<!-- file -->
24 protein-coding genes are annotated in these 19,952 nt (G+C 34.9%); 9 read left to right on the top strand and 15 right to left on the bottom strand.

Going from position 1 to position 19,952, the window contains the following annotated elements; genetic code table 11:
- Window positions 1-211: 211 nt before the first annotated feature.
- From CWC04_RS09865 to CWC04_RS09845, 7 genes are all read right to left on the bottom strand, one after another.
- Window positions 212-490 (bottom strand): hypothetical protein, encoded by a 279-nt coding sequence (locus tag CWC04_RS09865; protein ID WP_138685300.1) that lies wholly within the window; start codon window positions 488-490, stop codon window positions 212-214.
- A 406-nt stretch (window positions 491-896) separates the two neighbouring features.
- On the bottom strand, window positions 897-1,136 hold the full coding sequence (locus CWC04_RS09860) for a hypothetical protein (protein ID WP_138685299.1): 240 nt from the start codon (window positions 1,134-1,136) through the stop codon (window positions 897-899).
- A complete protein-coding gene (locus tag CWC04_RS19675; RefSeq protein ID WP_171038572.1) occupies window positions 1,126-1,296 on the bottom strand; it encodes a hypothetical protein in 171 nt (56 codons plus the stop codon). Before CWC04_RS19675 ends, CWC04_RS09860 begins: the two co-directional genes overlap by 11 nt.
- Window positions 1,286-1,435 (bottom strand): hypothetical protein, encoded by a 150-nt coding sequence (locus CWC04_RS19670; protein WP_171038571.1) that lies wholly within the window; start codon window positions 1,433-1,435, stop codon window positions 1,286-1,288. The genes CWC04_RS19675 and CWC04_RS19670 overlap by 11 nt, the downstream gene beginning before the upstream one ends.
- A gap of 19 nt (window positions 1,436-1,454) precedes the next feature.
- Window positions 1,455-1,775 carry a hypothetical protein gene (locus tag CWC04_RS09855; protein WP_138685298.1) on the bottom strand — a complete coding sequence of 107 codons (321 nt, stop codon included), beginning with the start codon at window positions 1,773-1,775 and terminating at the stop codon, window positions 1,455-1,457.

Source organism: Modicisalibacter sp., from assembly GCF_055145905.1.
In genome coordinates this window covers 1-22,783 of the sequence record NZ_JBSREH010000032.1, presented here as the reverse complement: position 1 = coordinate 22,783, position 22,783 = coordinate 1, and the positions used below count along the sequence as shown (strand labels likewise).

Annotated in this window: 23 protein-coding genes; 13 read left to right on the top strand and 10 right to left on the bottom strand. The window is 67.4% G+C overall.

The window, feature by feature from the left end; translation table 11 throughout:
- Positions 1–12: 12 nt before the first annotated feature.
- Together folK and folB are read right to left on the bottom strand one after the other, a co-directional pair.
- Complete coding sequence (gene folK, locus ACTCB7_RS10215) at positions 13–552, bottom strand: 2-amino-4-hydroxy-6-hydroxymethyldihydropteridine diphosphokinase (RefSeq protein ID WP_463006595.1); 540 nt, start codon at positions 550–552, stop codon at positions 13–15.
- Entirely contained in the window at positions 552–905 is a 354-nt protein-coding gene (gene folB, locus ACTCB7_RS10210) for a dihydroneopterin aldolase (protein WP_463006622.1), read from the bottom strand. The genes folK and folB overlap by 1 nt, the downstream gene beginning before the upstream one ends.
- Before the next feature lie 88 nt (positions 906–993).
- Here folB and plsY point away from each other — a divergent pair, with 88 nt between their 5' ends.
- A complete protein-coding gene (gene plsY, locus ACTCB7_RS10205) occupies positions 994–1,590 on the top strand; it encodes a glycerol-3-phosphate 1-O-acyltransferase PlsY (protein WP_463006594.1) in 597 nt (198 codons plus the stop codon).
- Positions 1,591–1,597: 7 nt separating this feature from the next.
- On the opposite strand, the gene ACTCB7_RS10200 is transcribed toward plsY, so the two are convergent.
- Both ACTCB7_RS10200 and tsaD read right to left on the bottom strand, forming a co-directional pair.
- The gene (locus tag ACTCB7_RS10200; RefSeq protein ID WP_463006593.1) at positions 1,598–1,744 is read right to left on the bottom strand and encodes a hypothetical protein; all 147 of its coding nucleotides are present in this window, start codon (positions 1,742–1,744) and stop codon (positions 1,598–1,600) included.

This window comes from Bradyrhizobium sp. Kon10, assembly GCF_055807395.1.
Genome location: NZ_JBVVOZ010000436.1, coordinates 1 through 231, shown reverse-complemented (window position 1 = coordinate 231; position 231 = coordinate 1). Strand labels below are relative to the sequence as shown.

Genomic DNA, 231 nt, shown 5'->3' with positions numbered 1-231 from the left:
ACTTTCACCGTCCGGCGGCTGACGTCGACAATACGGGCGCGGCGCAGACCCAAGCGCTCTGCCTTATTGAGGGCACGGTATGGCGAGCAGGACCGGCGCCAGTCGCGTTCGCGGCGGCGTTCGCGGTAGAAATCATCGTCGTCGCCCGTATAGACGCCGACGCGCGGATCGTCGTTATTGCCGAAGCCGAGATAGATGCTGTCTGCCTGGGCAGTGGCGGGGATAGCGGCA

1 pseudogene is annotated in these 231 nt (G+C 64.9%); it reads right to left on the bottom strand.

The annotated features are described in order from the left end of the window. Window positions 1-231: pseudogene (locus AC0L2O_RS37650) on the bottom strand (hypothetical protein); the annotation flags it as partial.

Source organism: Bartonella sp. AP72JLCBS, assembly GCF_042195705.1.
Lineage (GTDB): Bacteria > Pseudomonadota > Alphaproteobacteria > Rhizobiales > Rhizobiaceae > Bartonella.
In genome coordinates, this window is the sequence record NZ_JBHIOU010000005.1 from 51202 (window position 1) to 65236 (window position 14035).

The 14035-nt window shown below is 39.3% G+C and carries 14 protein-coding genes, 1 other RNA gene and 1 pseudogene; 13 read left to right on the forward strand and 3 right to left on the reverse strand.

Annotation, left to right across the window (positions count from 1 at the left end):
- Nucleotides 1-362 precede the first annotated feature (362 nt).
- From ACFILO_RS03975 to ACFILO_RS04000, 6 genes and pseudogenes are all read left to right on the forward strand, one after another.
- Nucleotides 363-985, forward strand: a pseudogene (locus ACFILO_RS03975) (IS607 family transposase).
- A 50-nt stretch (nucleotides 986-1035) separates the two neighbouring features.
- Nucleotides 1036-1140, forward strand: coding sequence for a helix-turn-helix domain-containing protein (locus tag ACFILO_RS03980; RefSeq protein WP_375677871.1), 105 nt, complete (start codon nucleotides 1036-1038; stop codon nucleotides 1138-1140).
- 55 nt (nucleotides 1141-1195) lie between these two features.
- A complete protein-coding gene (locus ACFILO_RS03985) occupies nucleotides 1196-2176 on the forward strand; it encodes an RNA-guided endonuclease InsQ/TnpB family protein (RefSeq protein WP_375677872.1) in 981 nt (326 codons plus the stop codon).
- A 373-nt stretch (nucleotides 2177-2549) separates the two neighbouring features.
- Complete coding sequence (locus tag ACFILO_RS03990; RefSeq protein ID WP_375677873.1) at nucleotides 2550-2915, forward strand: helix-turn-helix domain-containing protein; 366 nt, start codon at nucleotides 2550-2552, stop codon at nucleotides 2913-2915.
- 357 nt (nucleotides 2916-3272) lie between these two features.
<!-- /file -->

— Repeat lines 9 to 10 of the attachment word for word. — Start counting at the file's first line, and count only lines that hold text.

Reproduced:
- Window positions 1,286-1,435 (bottom strand): hypothetical protein, encoded by a 150-nt coding sequence (locus CWC04_RS19670; protein WP_171038571.1) that lies wholly within the window; start codon window positions 1,433-1,435, stop codon window positions 1,286-1,288. The genes CWC04_RS19675 and CWC04_RS19670 overlap by 11 nt, the downstream gene beginning before the upstream one ends.
- A gap of 19 nt (window positions 1,436-1,454) precedes the next feature.